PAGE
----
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UK Exports Hit Record Levels in 2018/2019

Is your business prepared to deal with the increasing competition for haulage experts dealing with UK exports? Learn more with Smart Directions.

According to the recent UK exports statistics released from the Office of National Statistics (ONS) on 10th May, UK firms have exceeded expectations by producing a record-breaking year in overseas sales for the 2018/2019 financial year.

It is important to note that when we say record breaking, we do in fact mean that the data unequivocally shows this was best financial year since records began, with overseas sales reaching a staggering £639.9 billion.

Secretary of State for International Trade, Dr Liam Fox, was quoted as saying “UK exports continue to grow and beat records across Europe, these new numbers published today (10th May) highlight the quality and innovation of British goods and services and how much they are valued across the globe.”

Given the data, it’s fair to say that Dr Liam Fox is incorrect. Compared to the previous financial year of 2017/2018, the total exports for 2018/2019 grew at a rate of 3.0% which ultimately equated to an impressive increase of £18.5 billion in real terms.

Interestingly, all of this has occurred despite a bearish outlook for the global economy as a whole. However, UK exports have been continuing to grow over the last 36 months on an annual rolling basis. Clearly, companies across the country have been undeterred in their growth strategies.

Foreign investment is on the rise too

Despite certain media speculation, foreign direct investment (FDI) into the UK is also on the rise too; again, at record levels. Data released Organisation for Economic Co-operation (OECD) in the week previous to 10th May showed that UK inwards investment stock had also increased significantly by 5% to £1,400 billion. This confirms that although the UK is marred with the potential negative effects of Brexit, it remains the leading country for FDI in Europe and the third highest in the world.

So, what does this all mean for UK businesses and British exports as a whole?

With UK exports and the general economic outlook looking to continue in an upward trend, businesses involved in exports must ensure that their logistical operations are capable to handle an increase in demand.

This is even more important given the impending reality of Brexit and the continued potential for a ‘no deal’ situation come 31st October 2019.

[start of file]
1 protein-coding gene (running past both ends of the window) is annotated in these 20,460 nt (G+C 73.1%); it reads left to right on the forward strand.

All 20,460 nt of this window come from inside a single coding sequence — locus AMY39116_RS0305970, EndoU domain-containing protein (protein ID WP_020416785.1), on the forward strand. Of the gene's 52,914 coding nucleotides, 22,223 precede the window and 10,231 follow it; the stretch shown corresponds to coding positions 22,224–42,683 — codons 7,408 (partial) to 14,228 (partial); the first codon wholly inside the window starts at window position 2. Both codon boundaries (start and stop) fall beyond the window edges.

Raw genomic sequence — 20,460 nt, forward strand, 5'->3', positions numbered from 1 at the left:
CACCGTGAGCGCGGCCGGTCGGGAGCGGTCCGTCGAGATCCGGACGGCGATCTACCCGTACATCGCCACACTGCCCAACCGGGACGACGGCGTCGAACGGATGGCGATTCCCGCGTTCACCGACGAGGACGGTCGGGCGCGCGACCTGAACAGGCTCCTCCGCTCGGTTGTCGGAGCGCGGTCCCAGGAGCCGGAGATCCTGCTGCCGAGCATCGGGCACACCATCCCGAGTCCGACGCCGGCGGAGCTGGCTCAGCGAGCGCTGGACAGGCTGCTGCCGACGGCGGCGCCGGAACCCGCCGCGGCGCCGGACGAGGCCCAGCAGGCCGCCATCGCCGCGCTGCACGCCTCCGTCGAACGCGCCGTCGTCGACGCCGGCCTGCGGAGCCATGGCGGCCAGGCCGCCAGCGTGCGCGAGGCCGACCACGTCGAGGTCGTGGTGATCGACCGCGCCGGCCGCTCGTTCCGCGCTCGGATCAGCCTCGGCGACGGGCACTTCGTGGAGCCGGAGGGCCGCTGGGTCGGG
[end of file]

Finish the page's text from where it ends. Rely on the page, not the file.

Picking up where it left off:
Thankfully, at Smart Directions we plan far ahead to ensure our customers never experience disruption to their crucial logistical operations. This way, we stay on top of economic and regulatory complications whenever they may arise, both domestically here in the UK and internationally as well.

We offer a wide range of dependable and affordable logistics services, such as Express Worldwide, UK Overnight Parcel Delivery, Sea Freight, European Express Van and Customs & Special Services to name but a few.

No matter how complex your logistical requirements may be, our team will work diligently around the clock to ensure your export and import demands are dependably met whenever required.

If you’d like to learn more about how we can help you tackle the coming months or years for your import and export requirements, please don’t hesitate to contact our team today or you can request a quote.

Brexit Extension – What it Means for International Trade

In response to the UK Government’s request for a Brexit Extension, the 27 members of the EU have agreed as it’s clearly unfeasible to reach a satisfactory conclusion by March 29. Now, if UK Prime Minister Theresa May is able to get parliament to agree to her withdrawal agreement, she’ll be granted an extension to May 22 in order to finalise the proposed plan.

However, if May is unable to get her deal through parliament then the deadline will be reduced to April 12. So, what can this mean for Brexit and business should she fail to agree a deal that leads to frictionless trade between the UK and the EU? Well, while it’s clear that the best-case scenario is a comprehensive trade agreement between the UK and the EU, the worst-case scenario would be a failed negotiation that leaves the UK entering into a ‘no-deal’ Brexit on April 12.

This haphazard period over the last few years has left businesses across the UK and Europe facing unprecedented uncertainty when it comes to imports and exports. While the UK Government remains “confident” that there will be a deal reached they are suggesting that each individual business considers how a ‘no-deal’ scenario would affect them. However, the only positive thing that can be taken from the Brexit extension is that it gives businesses slightly more time to put protective measures in place.

 

Brexit extension and effect on businesses – customs and excise

Should the UK leave the EU with a ‘no deal’ situation, the short-term Brexit effect on business will be sudden and potentially disruptive. However, with the right strategy and documentation in place your business should be subject to as little disruption as possible.

To help your business continue its import and export operations with the EU as smoothly as possible, we’ve created this essential checklist for you to follow. Remember, time is running out so you must act quickly if you haven’t already completed these steps

 

1. EORI

The first step in preparing for Brexit is registering for a UK Economic Operator Registration and Identification (EORI) number. This will enable your business to continue to import and/or export your goods to or from the EU should the UK leave without a trade deal in place. In essence, an EORI number will make it far easier for your business to apply for customs authorisations. However, the UK Government is yet to release the finer details on the customs authorisation process.

If you still need to apply for a EORI number, please do so by visiting the UK Government’s website.